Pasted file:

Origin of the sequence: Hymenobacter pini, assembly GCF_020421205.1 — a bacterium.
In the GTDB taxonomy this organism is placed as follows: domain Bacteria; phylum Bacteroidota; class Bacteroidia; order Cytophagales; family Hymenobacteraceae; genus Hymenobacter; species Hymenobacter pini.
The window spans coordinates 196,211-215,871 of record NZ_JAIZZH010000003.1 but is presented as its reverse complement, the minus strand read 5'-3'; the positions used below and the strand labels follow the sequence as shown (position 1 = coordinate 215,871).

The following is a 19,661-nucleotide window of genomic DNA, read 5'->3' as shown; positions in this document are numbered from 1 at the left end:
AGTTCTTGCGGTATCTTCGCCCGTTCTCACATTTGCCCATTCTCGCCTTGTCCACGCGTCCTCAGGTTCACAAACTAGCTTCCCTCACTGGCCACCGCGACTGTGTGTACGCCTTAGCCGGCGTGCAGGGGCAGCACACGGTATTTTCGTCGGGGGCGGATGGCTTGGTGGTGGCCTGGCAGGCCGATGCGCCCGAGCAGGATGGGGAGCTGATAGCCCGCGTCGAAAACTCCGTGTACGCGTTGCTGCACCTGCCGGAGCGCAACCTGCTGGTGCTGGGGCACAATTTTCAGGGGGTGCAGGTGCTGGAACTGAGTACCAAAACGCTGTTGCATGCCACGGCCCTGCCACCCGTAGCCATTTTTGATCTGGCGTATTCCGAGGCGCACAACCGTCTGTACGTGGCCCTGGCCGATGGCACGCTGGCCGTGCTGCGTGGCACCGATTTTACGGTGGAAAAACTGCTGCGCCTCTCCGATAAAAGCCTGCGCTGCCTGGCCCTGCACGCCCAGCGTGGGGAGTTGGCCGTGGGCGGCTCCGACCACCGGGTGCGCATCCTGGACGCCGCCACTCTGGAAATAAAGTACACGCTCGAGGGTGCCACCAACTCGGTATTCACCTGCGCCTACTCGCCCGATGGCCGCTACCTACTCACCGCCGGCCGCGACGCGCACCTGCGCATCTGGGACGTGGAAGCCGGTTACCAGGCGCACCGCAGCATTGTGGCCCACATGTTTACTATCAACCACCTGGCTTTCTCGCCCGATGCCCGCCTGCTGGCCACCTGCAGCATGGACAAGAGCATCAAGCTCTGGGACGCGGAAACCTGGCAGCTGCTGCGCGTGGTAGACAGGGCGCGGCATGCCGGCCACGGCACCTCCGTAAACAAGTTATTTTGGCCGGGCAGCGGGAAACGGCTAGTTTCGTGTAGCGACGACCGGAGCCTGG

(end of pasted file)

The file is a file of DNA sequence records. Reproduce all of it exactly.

Origin of the sequence: Hymenobacter pini, assembly GCF_020421205.1 — a bacterium.
In the GTDB taxonomy this organism is placed as follows: domain Bacteria; phylum Bacteroidota; class Bacteroidia; order Cytophagales; family Hymenobacteraceae; genus Hymenobacter; species Hymenobacter pini.
The window spans coordinates 196,211-215,871 of record NZ_JAIZZH010000003.1 but is presented as its reverse complement, the minus strand read 5'-3'; the positions used below and the strand labels follow the sequence as shown (position 1 = coordinate 215,871).

The following is a 19,661-nucleotide window of genomic DNA, read 5'->3' as shown; positions in this document are numbered from 1 at the left end:
AGTTCTTGCGGTATCTTCGCCCGTTCTCACATTTGCCCATTCTCGCCTTGTCCACGCGTCCTCAGGTTCACAAACTAGCTTCCCTCACTGGCCACCGCGACTGTGTGTACGCCTTAGCCGGCGTGCAGGGGCAGCACACGGTATTTTCGTCGGGGGCGGATGGCTTGGTGGTGGCCTGGCAGGCCGATGCGCCCGAGCAGGATGGGGAGCTGATAGCCCGCGTCGAAAACTCCGTGTACGCGTTGCTGCACCTGCCGGAGCGCAACCTGCTGGTGCTGGGGCACAATTTTCAGGGGGTGCAGGTGCTGGAACTGAGTACCAAAACGCTGTTGCATGCCACGGCCCTGCCACCCGTAGCCATTTTTGATCTGGCGTATTCCGAGGCGCACAACCGTCTGTACGTGGCCCTGGCCGATGGCACGCTGGCCGTGCTGCGTGGCACCGATTTTACGGTGGAAAAACTGCTGCGCCTCTCCGATAAAAGCCTGCGCTGCCTGGCCCTGCACGCCCAGCGTGGGGAGTTGGCCGTGGGCGGCTCCGACCACCGGGTGCGCATCCTGGACGCCGCCACTCTGGAAATAAAGTACACGCTCGAGGGTGCCACCAACTCGGTATTCACCTGCGCCTACTCGCCCGATGGCCGCTACCTACTCACCGCCGGCCGCGACGCGCACCTGCGCATCTGGGACGTGGAAGCCGGTTACCAGGCGCACCGCAGCATTGTGGCCCACATGTTTACTATCAACCACCTGGCTTTCTCGCCCGATGCCCGCCTGCTGGCCACCTGCAGCATGGACAAGAGCATCAAGCTCTGGGACGCGGAAACCTGGCAGCTGCTGCGCGTGGTAGACAGGGCGCGGCATGCCGGCCACGGCACCTCCGTAAACAAGTTATTTTGGCCGGGCAGCGGGAAACGGCTAGTTTCGTGTAGCGACGACCGGAGCCTGG